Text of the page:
Laser off by a whole lot

Can anyone tell me how to fix this issue? The template shown (my own work) on the screen is totally missing in real life. See photos

first question is: is your material thickness accurate? you have several things stacked up there.

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These appear to be 2 different shots. By that, I mean, the lower picture shows paper sticking out on the “right.” The top picture doesn’t. So it looks like these were taken at two different attempts?

So… Where did it end up attempting to engrave anyway? Is that where the bottom pic circle is representing? If so, how thick is your material? Is that thickness entered exactly correctly?

I don’t get your top pic at all… Is that a photograph of your screen or something?

That looks way too tall to be lasered with the crumb tray?

What is the height of the top of the material?

@Tom_A, the top pic has the red ‘to be’ engraved image, the bottom is the (rotated 90*) bed image showing that nothing was lasered.

Okay, hang on…I’m going to give you a step by step of what to do to engrave on that object accurately…it’s going to take some time to type up… (you might be missing a few concepts.)

Sorry for the two different photos but it was two different attempts with the same 1/4 inch way to the right as opposed to what was on the screen. The material means nothing to me as I am just in my testing phase.

Thanks Jules

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image

The material means nothing to you, but it means plenty to the Glowforge’s camera system. What height are you entering, and how are you measuring it?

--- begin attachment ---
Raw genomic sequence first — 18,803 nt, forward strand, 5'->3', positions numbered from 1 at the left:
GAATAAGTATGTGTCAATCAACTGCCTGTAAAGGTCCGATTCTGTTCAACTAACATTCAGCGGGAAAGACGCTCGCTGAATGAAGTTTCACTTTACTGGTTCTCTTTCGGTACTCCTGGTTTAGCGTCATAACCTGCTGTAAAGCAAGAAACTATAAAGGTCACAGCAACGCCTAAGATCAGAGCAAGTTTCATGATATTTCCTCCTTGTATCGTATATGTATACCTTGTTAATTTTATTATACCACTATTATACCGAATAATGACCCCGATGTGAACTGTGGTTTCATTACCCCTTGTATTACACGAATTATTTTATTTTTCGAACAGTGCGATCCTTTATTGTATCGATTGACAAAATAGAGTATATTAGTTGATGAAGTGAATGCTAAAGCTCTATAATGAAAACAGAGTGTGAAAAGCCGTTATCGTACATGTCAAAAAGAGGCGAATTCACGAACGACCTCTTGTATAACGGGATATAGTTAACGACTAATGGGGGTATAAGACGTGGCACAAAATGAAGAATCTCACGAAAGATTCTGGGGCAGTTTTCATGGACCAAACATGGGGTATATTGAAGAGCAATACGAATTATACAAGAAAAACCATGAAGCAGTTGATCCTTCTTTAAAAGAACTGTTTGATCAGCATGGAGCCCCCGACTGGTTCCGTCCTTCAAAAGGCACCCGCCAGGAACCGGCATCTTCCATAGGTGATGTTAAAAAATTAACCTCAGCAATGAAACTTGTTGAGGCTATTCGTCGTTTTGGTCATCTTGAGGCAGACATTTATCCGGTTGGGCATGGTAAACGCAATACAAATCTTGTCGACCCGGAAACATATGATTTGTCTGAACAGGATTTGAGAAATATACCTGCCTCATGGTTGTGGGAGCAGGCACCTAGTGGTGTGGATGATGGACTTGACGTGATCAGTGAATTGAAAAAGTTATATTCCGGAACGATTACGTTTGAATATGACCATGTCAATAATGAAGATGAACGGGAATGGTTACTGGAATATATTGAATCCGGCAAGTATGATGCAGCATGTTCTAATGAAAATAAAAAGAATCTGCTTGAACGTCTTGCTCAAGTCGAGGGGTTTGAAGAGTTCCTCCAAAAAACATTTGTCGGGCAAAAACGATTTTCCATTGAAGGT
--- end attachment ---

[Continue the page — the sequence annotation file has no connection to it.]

I’m also curious why you have that pile of stuff in the machine.

Step one:

  1. Measure the thickness of the case accurately with a pair of digital calipers.
    (If it is thicker than 0.50 inches, it is too tall to engrave on the crumb tray, you will have to take the tray out and create a prop to bring the case into the correct engraving range.)
    Tutorial on how to do that: here.

Step two:

  1. Measure the length and width of the case.
  2. Open any digital design software of your choosing (Inkscape/Illustrator/CorelDraw/Affinity Designer) and create a rectangle that matches the measurements of your case.
  3. Inside the design software, align the logo where you want it to fall on the case.
    (If it is a raster or bitmap logo, you want to make sure to Embed it in the file. If it is a vector image, just drag it where you want it to be on the corner of the rectangular case outline.)
  4. Save the file as an SVG format file. (Tutorial here.)

Step three:

  1. Get a sheet of cardboard or scrap plywood.
  2. Measure the thickness of the cardboard with the digital calipers.
  3. Stick it down on the bed with the Honeycomb Pins here. I wouldn’t try to use magnets to hold down something thicker than paper, and paper makes a really crappy jig.
    Note: If you have to tape the cardboard down to the tray at the edges with masking tape, that also works fine…you just don’t want it to shift at all.

Step 4:

  1. Open the SVG file you created in the Glowforge app.
  2. Enter the thickness of the cardboard into the Unknown Materials button at the top of the left column in the app. (Assuming you are able to place it on top of the tray…if not, follow that first tutorial.)
  3. Set the Engraving to Ignore in the app.
  4. Set the rectangle to Cut. (Manually adjust your settings for cutting whatever material you chose as a jig material.)
  5. Cut the rectangle out and remove it. Do not shift the cardboard on the bed or the image on the screen.
  6. Drop your case into the hole created by the rectangle.
  7. Set the rectangle Cut to Ignore in the app. Only change it by clicking the thumbnail in the lefthand column…do not shift the image on the screen.